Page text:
see also: GAG
Pronunciation Noun

gag (plural gags)

  1. A device to restrain speech, such as a rag in the mouth secured with tape or a rubber ball threaded onto a cord or strap.
  2. (legal) An order or rule forbidding discussion of a case or subject.
  3. A joke or other mischievous prank.
  4. (film) a device or trick used to create a practical effect; a gimmick
  5. A convulsion of the upper digestive tract.
  6. (archaic) A mouthful that makes one retch or choke.
  7. Mycteroperca microlepis, a species of grouper.
    Synonyms: gag grouper
Synonyms Translations Translations
  • German: Maulkorberlass
Translations Translations
  • French: haut-le-coeur

gag (gags, present participle gagging; past and past participle gagged)

  1. (intransitive) To experience the vomiting reflex.
    He gagged when he saw the open wound.
  2. (transitive) To cause to heave with nausea.
    • 2008, Stephen King, "A Very Tight Place"
      His empty stomach was suddenly full of butterflies, and for the first time since arriving here at scenic Durkin Grove Village, he felt an urge to gag himself. He would be able to think more clearly about this if he just stuck his fingers down his throat […]
  3. (transitive) To restrain someone's speech by blocking his or her mouth.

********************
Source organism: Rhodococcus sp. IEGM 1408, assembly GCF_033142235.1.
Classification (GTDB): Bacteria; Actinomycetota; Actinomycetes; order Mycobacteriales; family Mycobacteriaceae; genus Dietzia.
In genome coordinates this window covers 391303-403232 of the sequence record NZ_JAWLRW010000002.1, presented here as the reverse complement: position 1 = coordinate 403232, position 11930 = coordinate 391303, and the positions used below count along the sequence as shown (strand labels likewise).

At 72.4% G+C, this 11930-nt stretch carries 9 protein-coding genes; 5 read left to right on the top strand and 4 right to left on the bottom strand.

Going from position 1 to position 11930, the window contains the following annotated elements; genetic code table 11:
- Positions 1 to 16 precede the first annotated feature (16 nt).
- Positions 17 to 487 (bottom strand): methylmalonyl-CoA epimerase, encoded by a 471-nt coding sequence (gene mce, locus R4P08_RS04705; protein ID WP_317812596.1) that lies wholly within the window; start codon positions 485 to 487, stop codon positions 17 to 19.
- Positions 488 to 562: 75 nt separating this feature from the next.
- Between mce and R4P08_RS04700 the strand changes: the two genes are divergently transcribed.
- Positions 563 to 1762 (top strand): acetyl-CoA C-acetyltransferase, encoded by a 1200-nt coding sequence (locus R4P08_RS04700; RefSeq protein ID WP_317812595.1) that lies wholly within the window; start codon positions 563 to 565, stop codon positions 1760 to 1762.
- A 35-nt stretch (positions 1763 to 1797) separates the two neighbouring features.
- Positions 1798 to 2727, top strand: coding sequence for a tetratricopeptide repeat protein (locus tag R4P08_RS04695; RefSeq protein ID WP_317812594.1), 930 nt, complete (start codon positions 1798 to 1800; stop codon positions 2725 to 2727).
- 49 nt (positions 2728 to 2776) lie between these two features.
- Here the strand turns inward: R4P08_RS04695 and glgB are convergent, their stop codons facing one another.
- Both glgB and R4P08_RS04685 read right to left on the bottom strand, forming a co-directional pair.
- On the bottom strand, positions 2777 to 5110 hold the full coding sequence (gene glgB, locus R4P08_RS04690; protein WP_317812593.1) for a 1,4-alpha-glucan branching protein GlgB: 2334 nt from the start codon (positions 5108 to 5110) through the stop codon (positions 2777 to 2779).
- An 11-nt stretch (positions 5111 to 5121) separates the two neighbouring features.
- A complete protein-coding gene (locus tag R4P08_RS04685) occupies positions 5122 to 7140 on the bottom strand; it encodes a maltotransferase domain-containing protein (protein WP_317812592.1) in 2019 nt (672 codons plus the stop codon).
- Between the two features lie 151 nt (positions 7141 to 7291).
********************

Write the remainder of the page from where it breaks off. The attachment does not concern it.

• 1906, Alfred Noyes, The Highwayman:
      They said no word to the landlord, they drank his ale instead,
      But they gagged his daughter and bound her to the foot of her narrow bed;
      Two of them knelt at her casement, with muskets at their side!
  4. (transitive) To pry or hold open by means of a gag.
    • 1917, Francis Gregor (translator), De Laudibus Legum Angliae, Sir John Fortescue (judge), written 1468–1471, first published 1543.
      […] some have their mouths gagged to such a wideness, for a long time, whereat such quantities of water are poured in, that their bellies swell to a prodigious degree […]
  5. (transitive, figuratively) To restrain someone's speech without using physical means.
    When the financial irregularities were discovered, the CEO gagged everyone in the accounting department.
    • c. 1840, Thomas Macaulay, Essay on Machiavelli
      The time was not yet come when eloquence was to be gagged, and reason to be hoodwinked.
  6. (ambitransitive) To choke; to retch.
  7. (ambitransitive, obsolete, slang) To deceive (someone); to con.
    • 1777, Frances Burney, Journals & Letters, Penguin 2001, p. 79:
      I endeavoured what I could to soften off the affectation of her sudden change of Disposition; and I gagged the Gentleman with as much ease as my very little ease would allow me to assume.
Translations Translations Related terms
  1. Abbreviation of group-specific antigen.

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